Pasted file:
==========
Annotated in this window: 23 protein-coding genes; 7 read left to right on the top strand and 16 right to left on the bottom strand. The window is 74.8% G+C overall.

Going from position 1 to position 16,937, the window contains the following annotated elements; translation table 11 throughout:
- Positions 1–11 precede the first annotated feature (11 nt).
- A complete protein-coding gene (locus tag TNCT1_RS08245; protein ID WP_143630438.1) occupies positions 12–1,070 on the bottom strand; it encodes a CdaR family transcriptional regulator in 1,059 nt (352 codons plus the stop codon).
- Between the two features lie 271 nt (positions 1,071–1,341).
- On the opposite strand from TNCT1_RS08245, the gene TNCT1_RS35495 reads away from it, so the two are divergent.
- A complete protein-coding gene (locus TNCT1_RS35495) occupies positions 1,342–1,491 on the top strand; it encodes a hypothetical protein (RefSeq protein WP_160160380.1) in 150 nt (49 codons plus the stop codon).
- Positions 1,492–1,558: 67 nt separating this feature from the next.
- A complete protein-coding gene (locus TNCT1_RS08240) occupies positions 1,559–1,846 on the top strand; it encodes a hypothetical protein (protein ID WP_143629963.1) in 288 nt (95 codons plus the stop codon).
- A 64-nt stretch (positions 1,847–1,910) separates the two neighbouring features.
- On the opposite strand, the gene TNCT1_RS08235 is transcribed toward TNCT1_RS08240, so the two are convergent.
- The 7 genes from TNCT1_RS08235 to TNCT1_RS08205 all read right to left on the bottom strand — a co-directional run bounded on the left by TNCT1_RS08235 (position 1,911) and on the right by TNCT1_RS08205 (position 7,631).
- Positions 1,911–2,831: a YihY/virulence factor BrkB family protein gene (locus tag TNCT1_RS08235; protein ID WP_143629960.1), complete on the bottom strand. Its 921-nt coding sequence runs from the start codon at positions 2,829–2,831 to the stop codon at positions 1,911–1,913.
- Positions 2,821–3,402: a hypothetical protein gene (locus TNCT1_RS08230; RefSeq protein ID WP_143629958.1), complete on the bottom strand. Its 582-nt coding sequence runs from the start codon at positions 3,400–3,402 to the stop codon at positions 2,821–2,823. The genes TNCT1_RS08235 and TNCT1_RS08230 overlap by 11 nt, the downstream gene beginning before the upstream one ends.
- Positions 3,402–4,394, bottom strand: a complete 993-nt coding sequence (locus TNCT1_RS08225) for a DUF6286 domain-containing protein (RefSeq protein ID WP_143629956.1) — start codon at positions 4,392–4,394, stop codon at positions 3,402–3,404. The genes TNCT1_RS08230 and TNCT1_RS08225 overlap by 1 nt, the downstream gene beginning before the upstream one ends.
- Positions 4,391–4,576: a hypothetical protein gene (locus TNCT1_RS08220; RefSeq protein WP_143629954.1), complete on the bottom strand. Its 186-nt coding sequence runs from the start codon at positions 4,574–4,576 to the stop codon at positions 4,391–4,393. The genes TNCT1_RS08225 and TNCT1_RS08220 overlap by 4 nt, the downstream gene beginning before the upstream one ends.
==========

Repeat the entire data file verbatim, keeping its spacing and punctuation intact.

Annotated in this window: 23 protein-coding genes; 7 read left to right on the top strand and 16 right to left on the bottom strand. The window is 74.8% G+C overall.

Going from position 1 to position 16,937, the window contains the following annotated elements; translation table 11 throughout:
- Positions 1–11 precede the first annotated feature (11 nt).
- A complete protein-coding gene (locus tag TNCT1_RS08245; protein ID WP_143630438.1) occupies positions 12–1,070 on the bottom strand; it encodes a CdaR family transcriptional regulator in 1,059 nt (352 codons plus the stop codon).
- Between the two features lie 271 nt (positions 1,071–1,341).
- On the opposite strand from TNCT1_RS08245, the gene TNCT1_RS35495 reads away from it, so the two are divergent.
- A complete protein-coding gene (locus TNCT1_RS35495) occupies positions 1,342–1,491 on the top strand; it encodes a hypothetical protein (RefSeq protein WP_160160380.1) in 150 nt (49 codons plus the stop codon).
- Positions 1,492–1,558: 67 nt separating this feature from the next.
- A complete protein-coding gene (locus TNCT1_RS08240) occupies positions 1,559–1,846 on the top strand; it encodes a hypothetical protein (protein ID WP_143629963.1) in 288 nt (95 codons plus the stop codon).
- A 64-nt stretch (positions 1,847–1,910) separates the two neighbouring features.
- On the opposite strand, the gene TNCT1_RS08235 is transcribed toward TNCT1_RS08240, so the two are convergent.
- The 7 genes from TNCT1_RS08235 to TNCT1_RS08205 all read right to left on the bottom strand — a co-directional run bounded on the left by TNCT1_RS08235 (position 1,911) and on the right by TNCT1_RS08205 (position 7,631).
- Positions 1,911–2,831: a YihY/virulence factor BrkB family protein gene (locus tag TNCT1_RS08235; protein ID WP_143629960.1), complete on the bottom strand. Its 921-nt coding sequence runs from the start codon at positions 2,829–2,831 to the stop codon at positions 1,911–1,913.
- Positions 2,821–3,402: a hypothetical protein gene (locus TNCT1_RS08230; RefSeq protein ID WP_143629958.1), complete on the bottom strand. Its 582-nt coding sequence runs from the start codon at positions 3,400–3,402 to the stop codon at positions 2,821–2,823. The genes TNCT1_RS08235 and TNCT1_RS08230 overlap by 11 nt, the downstream gene beginning before the upstream one ends.
- Positions 3,402–4,394, bottom strand: a complete 993-nt coding sequence (locus TNCT1_RS08225) for a DUF6286 domain-containing protein (RefSeq protein ID WP_143629956.1) — start codon at positions 4,392–4,394, stop codon at positions 3,402–3,404. The genes TNCT1_RS08230 and TNCT1_RS08225 overlap by 1 nt, the downstream gene beginning before the upstream one ends.
- Positions 4,391–4,576: a hypothetical protein gene (locus TNCT1_RS08220; RefSeq protein WP_143629954.1), complete on the bottom strand. Its 186-nt coding sequence runs from the start codon at positions 4,574–4,576 to the stop codon at positions 4,391–4,393. The genes TNCT1_RS08225 and TNCT1_RS08220 overlap by 4 nt, the downstream gene beginning before the upstream one ends.